The proliferation of web meeting software in the past few years may offer a useful alternative. Mediation would still proceed with the parties and the mediator live and in the room together. But each party would be permitted to have a lawyer “attend remotely” by watching the mediation. The lawyer and client could not confer during the mediation session. That could be too disruptive. But by remotely attending, the lawyer could explain, after the mediation session, the legal implications of the deal being forged. Example: in mediation the parties discuss that one spouse will pay the other alimony for five years at the rate of $2,000 a month. In Pennsylvania, if you had court ordered alimony and you cohabit, you lose the alimony. In a mediated agreement that rule won’t apply unless someone “writes it into” the agreement. Is that what the parties intend or can one spouse cohabit or remarry and still collect the alimony?

            One of the great frustrations for the lawyers- perhaps worse than being cut out of the mediation party- is the business of reviewing a draft mediation agreement negotiated over months that bears no relation to what the law says or a court would do. Yes, we can “adjust” language to clarify ambiguities. But, what do we say when the client asks: “How did I do in mediation?” It’s just not right to say: “You had your clock cleaned.” Now the client thinks you left them exposed by letting them mediate and/or you are bitter because you missed trying the case and earning all those legal fees.

            There are other elements a lawyer can’t usually size up when being asked about mediation. The first is the relative financial sophistication of the parties. We recently have been involved in a matter where a homemaker decided to mediate with a spouse who was a lawyer. The assets included several defined benefit pensions, stock equivalents and college financing for the minor kids.  You can probably guess who got the short end of that arrangement. Then there are issues of dominant vs. submissive personalities. If you are the submissive type or the family “peacemaker” mediation may not be your optimum choice. The difficulty is that when the lawyers are dealt entirely out of the mediation process, the parties come back with a term sheet that can either create or amplify problems or be entirely unfair. Meanwhile the parties have spent months negotiating these terms and if one party “blows up” the deal, there is usually a world war on the way.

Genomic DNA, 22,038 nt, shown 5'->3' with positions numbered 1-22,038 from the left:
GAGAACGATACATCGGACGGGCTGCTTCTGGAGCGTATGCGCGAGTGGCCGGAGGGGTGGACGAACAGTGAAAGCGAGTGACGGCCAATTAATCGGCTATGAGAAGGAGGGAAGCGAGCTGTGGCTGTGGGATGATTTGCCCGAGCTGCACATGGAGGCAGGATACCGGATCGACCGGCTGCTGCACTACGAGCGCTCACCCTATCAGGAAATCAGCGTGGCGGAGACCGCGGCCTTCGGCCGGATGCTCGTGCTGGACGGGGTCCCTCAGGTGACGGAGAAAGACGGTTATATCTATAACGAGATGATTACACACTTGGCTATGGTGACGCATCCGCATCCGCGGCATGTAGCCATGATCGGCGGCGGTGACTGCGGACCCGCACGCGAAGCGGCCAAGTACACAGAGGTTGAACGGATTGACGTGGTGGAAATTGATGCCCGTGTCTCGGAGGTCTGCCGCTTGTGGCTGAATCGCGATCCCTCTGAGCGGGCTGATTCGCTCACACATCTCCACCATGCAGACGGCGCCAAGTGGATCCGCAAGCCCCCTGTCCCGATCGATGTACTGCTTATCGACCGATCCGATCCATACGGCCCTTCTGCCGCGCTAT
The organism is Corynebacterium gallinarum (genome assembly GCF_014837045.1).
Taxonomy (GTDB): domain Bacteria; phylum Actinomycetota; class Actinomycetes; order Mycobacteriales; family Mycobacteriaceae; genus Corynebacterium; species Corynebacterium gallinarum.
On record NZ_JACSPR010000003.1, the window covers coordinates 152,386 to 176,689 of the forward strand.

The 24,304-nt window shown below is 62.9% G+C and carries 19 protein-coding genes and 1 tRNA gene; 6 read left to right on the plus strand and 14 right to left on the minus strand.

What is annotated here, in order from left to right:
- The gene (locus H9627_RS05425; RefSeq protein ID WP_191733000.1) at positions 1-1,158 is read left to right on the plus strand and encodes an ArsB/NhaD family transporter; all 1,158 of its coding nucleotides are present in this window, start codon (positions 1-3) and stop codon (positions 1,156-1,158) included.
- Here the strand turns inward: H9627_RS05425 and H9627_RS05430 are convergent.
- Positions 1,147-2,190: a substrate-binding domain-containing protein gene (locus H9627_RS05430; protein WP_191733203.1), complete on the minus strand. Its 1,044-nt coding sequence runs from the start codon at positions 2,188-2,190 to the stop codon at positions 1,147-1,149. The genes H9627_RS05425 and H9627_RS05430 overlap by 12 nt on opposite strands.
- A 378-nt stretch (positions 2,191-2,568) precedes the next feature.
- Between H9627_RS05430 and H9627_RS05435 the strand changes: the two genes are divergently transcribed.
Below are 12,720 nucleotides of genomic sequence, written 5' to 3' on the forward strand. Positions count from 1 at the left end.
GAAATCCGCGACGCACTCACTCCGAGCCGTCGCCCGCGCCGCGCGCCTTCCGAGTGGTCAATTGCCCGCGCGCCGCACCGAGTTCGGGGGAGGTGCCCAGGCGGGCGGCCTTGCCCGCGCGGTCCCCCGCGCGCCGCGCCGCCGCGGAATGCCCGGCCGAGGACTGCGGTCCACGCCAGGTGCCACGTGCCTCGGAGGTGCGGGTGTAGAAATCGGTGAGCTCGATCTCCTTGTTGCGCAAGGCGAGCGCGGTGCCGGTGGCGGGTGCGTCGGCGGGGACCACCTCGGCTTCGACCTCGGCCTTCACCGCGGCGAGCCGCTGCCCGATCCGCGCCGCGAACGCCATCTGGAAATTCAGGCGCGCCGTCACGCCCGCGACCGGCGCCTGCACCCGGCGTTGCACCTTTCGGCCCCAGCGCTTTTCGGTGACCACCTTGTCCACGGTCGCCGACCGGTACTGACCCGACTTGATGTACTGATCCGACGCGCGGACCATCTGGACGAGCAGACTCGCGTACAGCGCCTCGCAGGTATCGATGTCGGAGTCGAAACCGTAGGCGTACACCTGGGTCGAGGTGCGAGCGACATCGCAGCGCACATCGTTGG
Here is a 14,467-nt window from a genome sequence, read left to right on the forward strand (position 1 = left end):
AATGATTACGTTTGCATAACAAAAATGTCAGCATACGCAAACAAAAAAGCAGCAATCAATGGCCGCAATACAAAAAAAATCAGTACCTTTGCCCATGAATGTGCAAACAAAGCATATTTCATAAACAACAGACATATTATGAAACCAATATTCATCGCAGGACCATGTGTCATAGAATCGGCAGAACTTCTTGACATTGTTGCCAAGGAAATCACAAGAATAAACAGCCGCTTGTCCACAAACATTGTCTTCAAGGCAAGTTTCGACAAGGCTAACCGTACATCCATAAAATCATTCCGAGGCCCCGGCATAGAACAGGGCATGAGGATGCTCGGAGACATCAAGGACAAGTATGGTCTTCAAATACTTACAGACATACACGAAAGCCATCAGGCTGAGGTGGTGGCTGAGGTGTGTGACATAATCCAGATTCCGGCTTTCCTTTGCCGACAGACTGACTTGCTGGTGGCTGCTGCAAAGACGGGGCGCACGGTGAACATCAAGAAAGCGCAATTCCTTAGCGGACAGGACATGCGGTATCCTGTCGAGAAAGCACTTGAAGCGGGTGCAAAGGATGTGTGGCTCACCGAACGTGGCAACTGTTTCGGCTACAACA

The better course here may be what the beer companies would dub “Lawyer lite”, a low calorie brew from the legal services standpoint but enough punch to make certain that no one takes advantage of the mediation process. For the vast majority of clients, a divorce will be the largest financial transaction in their lives. They have good reason to want to be hands on and in control of the process. It is their lives and their money. But, why eschew expert help in this process if the risk is a catastrophic transaction?